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Section 3.1.  The Standard Distribution

 
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3.1. The Standard Distribution

Perl comes with many of the popular modules already. Indeed, most of the 50+ MB of the most recent distribution are from modules. In October 1996, Perl 5.003_07 had 98 modules. Today, at the beginning of 2006, Perl 5.8.8 has 359.[*] Indeed, this is one of the advantages of Perl: it already comes with a lot of stuff that you need to make useful and complex programs without doing a lot of work yourself.

[*] After you make it through this book, you should be able to use Module::CoreList to discover that count for yourself. That's what we did to get those numbers, after all.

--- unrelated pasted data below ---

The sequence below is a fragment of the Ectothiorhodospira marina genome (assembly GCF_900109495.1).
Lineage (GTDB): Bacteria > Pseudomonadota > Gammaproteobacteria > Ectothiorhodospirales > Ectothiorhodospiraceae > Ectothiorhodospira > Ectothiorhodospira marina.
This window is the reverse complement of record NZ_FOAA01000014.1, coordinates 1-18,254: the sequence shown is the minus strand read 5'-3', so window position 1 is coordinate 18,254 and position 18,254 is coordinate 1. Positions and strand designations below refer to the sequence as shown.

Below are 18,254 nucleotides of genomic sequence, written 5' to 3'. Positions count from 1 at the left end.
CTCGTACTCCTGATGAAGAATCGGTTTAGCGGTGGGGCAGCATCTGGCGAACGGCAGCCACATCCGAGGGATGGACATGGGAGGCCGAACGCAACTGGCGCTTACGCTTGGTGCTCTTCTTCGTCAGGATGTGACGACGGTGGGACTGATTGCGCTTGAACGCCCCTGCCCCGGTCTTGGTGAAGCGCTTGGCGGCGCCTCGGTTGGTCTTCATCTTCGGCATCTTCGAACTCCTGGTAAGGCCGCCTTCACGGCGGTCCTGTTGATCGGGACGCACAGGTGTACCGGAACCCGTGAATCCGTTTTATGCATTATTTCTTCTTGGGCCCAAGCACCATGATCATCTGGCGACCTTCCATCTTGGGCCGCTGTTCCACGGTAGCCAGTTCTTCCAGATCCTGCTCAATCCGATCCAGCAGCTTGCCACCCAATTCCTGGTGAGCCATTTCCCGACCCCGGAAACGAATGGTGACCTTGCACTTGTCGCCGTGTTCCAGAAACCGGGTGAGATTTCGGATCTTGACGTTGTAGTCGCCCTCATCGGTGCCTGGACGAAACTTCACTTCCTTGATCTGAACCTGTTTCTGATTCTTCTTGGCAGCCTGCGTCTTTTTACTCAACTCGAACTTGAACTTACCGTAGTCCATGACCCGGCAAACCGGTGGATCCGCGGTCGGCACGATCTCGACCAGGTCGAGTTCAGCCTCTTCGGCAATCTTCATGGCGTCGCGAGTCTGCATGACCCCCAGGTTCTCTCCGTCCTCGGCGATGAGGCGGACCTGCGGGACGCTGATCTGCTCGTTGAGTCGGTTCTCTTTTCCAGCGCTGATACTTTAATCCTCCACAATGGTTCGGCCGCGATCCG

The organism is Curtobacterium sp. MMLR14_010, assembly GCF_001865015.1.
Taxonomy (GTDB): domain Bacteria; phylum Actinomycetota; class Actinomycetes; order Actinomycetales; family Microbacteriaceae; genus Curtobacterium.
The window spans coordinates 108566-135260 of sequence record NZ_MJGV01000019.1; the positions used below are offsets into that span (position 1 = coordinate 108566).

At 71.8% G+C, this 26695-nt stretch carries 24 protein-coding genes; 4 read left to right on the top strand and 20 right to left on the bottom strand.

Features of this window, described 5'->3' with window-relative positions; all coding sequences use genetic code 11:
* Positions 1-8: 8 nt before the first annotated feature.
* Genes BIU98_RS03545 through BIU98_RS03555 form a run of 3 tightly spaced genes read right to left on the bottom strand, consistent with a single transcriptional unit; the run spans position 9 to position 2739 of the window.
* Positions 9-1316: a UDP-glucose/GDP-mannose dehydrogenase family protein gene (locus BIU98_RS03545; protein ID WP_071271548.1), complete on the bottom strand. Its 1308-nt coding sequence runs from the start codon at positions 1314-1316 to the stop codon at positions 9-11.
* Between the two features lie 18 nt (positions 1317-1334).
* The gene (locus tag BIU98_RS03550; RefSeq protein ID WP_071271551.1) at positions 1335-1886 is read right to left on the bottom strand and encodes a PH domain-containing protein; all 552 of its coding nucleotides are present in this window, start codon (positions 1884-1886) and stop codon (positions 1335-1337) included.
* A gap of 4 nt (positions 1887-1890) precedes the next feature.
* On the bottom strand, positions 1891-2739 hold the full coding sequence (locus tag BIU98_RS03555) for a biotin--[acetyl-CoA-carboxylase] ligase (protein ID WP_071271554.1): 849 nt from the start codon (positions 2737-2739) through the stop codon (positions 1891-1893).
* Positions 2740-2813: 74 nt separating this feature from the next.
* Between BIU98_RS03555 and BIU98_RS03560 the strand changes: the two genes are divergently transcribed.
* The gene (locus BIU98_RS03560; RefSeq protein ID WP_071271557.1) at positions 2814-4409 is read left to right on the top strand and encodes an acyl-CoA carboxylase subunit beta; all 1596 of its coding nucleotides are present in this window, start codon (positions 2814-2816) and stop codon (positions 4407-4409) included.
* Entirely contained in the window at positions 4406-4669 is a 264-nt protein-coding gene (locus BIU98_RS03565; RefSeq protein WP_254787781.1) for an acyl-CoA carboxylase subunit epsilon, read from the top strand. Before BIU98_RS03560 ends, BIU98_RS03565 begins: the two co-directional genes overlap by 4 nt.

Throughout this book, we'll try to identify which modules comes with Perl (and in most cases, with which version they started coming with Perl). We'll call these "core modules " or note that they're in "the standard distribution ." If you have Perl, you should have these modules. Since we're using Perl 5.8.7 as we write this, we'll assume that's the current version of Perl.

As you develop your code, you may want to consider if you want to use only core modules, so that you can be sure that anyone with Perl will have that module as long as they have at least the same version as you.[Section 3.1.  The Standard Distribution] We'll avoid that debate here, mostly because we love CPAN too much to do without it.

[Section 3.1.  The Standard Distribution] Although we don't go into here, the Module::CoreList module has the lists of which modules came with which versions of Perl, along with other historical data.


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